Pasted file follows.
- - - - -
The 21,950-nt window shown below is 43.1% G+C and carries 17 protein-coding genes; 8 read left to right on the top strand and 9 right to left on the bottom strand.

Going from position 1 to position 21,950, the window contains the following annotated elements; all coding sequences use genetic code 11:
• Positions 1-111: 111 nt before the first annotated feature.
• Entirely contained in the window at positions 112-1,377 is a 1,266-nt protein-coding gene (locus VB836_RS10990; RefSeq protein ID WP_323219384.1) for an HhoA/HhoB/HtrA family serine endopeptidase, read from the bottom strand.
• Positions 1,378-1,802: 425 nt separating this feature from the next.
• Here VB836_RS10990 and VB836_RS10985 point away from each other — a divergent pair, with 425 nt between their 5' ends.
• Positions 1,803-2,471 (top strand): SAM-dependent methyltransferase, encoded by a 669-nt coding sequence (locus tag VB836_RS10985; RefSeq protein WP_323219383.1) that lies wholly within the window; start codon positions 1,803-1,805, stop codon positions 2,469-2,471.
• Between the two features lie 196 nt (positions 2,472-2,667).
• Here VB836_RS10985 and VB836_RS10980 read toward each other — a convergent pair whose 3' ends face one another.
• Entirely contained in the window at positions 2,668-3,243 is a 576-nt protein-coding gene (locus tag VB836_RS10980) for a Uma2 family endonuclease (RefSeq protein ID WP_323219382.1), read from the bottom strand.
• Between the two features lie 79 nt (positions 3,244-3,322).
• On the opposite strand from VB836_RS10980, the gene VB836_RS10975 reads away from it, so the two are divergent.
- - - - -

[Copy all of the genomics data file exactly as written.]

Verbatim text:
The 21,950-nt window shown below is 43.1% G+C and carries 17 protein-coding genes; 8 read left to right on the top strand and 9 right to left on the bottom strand.

Going from position 1 to position 21,950, the window contains the following annotated elements; all coding sequences use genetic code 11:
• Positions 1-111: 111 nt before the first annotated feature.
• Entirely contained in the window at positions 112-1,377 is a 1,266-nt protein-coding gene (locus VB836_RS10990; RefSeq protein ID WP_323219384.1) for an HhoA/HhoB/HtrA family serine endopeptidase, read from the bottom strand.
• Positions 1,378-1,802: 425 nt separating this feature from the next.
• Here VB836_RS10990 and VB836_RS10985 point away from each other — a divergent pair, with 425 nt between their 5' ends.
• Positions 1,803-2,471 (top strand): SAM-dependent methyltransferase, encoded by a 669-nt coding sequence (locus tag VB836_RS10985; RefSeq protein WP_323219383.1) that lies wholly within the window; start codon positions 1,803-1,805, stop codon positions 2,469-2,471.
• Between the two features lie 196 nt (positions 2,472-2,667).
• Here VB836_RS10985 and VB836_RS10980 read toward each other — a convergent pair whose 3' ends face one another.
• Entirely contained in the window at positions 2,668-3,243 is a 576-nt protein-coding gene (locus tag VB836_RS10980) for a Uma2 family endonuclease (RefSeq protein ID WP_323219382.1), read from the bottom strand.
• Between the two features lie 79 nt (positions 3,244-3,322).
• On the opposite strand from VB836_RS10980, the gene VB836_RS10975 reads away from it, so the two are divergent.